In the following sections, we show the process of developing a Fully Convolutional Network (FCN) based document segmentation engine with Amazon SageMaker and Amazon SageMaker Ground Truth. After applying the segmentation model on test newspaper images, it was able to distinguish between background, pictures, headlines, and different articles. We compared the word count with the out-of-the-box Amazon Textract as a proxy for word recall. For our specific use case (old, low-quality images of newspapers with small and old styled fonts in a complex layout), our solution was able to pick up more words consistently after cropping the image and sending the segments to Amazon Textract instead of the full page.

You can easily adapt this end-to-end workflow to any document layout analysis and use Amazon Textract to handle various context-aware text extraction tasks.

Solution pipeline

The end-to-end pipeline is shown in the following figure. The key idea is to add a segmentation step to split the newspaper into smaller segments according to its layout and feed each segment to Amazon Textract so that both image file size and image resolution thresholds are met in order to obtain high-quality text OCR results for each segment. We then concatenate results of all segments in an appropriate read order. The segmentation model is trained with Amazon SageMaker.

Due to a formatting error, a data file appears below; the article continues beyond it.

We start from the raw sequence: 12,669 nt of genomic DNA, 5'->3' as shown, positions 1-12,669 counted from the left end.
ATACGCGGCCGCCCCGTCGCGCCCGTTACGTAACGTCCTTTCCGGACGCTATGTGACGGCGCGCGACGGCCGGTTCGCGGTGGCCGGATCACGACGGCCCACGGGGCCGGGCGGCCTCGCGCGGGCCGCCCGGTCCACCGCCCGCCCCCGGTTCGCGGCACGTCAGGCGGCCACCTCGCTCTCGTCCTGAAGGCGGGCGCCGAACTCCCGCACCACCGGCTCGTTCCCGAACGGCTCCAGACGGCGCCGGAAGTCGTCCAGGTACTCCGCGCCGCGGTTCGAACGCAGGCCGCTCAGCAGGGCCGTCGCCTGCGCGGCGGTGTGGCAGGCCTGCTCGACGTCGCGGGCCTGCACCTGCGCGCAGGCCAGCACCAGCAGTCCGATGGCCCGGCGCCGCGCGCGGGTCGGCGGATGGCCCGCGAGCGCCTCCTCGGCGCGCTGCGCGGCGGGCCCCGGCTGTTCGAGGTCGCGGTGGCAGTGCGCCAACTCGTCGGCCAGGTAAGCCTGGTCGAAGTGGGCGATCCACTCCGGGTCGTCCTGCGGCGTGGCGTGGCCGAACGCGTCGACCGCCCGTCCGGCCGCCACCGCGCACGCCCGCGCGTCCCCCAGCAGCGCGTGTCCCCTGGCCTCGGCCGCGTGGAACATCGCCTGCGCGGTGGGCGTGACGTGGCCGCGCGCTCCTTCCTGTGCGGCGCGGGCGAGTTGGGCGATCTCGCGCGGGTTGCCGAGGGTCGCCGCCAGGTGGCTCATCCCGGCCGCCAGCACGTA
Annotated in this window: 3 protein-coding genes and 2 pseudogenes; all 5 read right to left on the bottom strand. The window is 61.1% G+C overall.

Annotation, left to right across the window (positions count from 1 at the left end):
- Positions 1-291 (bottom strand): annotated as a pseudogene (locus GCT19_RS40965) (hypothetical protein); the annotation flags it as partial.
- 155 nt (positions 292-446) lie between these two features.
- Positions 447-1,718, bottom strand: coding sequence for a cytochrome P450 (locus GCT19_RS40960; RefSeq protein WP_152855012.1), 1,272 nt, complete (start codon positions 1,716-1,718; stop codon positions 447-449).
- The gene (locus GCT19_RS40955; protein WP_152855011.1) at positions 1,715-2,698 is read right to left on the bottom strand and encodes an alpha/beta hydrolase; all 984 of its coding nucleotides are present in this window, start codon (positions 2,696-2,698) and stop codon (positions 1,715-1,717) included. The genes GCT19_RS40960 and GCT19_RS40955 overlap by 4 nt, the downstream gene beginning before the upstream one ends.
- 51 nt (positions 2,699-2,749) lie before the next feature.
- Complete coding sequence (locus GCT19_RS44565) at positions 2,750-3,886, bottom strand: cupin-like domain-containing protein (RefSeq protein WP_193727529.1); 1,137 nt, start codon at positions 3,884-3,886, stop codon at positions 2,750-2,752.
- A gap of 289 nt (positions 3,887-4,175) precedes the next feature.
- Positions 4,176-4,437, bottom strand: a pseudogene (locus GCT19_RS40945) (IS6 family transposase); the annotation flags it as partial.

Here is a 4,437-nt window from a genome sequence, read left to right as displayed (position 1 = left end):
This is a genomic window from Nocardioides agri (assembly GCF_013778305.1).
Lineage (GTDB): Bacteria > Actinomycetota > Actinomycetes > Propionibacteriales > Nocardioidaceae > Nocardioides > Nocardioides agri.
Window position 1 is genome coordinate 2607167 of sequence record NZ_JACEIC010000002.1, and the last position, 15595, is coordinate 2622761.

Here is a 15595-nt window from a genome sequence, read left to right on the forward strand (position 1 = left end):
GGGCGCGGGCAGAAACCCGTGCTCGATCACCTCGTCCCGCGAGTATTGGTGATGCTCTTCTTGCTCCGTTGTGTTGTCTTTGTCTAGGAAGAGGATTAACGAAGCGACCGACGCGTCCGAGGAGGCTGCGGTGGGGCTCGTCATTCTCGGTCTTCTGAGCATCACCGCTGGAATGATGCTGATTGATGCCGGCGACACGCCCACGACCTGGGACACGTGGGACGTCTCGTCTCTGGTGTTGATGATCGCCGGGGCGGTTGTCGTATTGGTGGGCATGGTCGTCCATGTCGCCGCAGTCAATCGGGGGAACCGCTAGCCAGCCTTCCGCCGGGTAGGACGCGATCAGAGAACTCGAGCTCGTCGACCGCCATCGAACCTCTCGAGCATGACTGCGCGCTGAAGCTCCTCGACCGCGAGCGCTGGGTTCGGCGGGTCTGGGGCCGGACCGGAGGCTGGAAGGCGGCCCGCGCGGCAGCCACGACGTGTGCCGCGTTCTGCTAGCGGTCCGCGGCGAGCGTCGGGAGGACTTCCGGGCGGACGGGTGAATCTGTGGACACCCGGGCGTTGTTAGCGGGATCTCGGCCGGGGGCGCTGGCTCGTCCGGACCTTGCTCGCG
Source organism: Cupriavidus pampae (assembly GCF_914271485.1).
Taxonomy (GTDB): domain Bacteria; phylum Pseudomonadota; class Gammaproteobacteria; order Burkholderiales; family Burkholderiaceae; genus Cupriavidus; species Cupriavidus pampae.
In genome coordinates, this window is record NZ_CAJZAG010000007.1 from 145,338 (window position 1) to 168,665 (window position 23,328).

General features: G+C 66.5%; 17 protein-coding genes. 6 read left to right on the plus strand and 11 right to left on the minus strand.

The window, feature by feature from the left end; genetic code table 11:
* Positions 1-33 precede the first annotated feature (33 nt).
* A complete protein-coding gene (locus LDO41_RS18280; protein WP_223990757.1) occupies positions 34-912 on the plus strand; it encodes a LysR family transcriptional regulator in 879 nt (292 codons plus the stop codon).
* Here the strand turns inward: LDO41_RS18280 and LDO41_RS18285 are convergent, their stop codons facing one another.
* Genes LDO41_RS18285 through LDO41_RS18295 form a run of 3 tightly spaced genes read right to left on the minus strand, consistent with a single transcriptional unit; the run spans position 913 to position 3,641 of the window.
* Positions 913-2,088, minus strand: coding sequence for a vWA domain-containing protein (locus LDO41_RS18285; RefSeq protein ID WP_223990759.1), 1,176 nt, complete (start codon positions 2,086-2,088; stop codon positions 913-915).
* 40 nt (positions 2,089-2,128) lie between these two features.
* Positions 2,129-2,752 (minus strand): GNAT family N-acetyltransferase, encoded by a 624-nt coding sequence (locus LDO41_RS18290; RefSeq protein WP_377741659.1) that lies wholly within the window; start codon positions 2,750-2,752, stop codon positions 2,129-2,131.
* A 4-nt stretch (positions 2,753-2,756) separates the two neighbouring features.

BBZ newspaper dataset

We trained the segmentation model based on a collection of historical Berliner Borsen-Zeitung (BBZ) newspapers. BBZ was a German newspaper published 1855–1944. Its layout was relatively complex, containing text, images, separator lines, embellishing borders, and various complex, multi-column tables. For this use case, we used around 200 newspaper images.

Create segment labels using Amazon SageMaker Ground Truth

We used Amazon SageMaker Ground Truth to create the segment labels for training. Ground Truth is a fully managed data labeling service that makes it easy to build highly accurate training datasets for ML. Ground Truth has several built-in labeling workflows, including object detection, image classification, text classification, and semantic segmentation.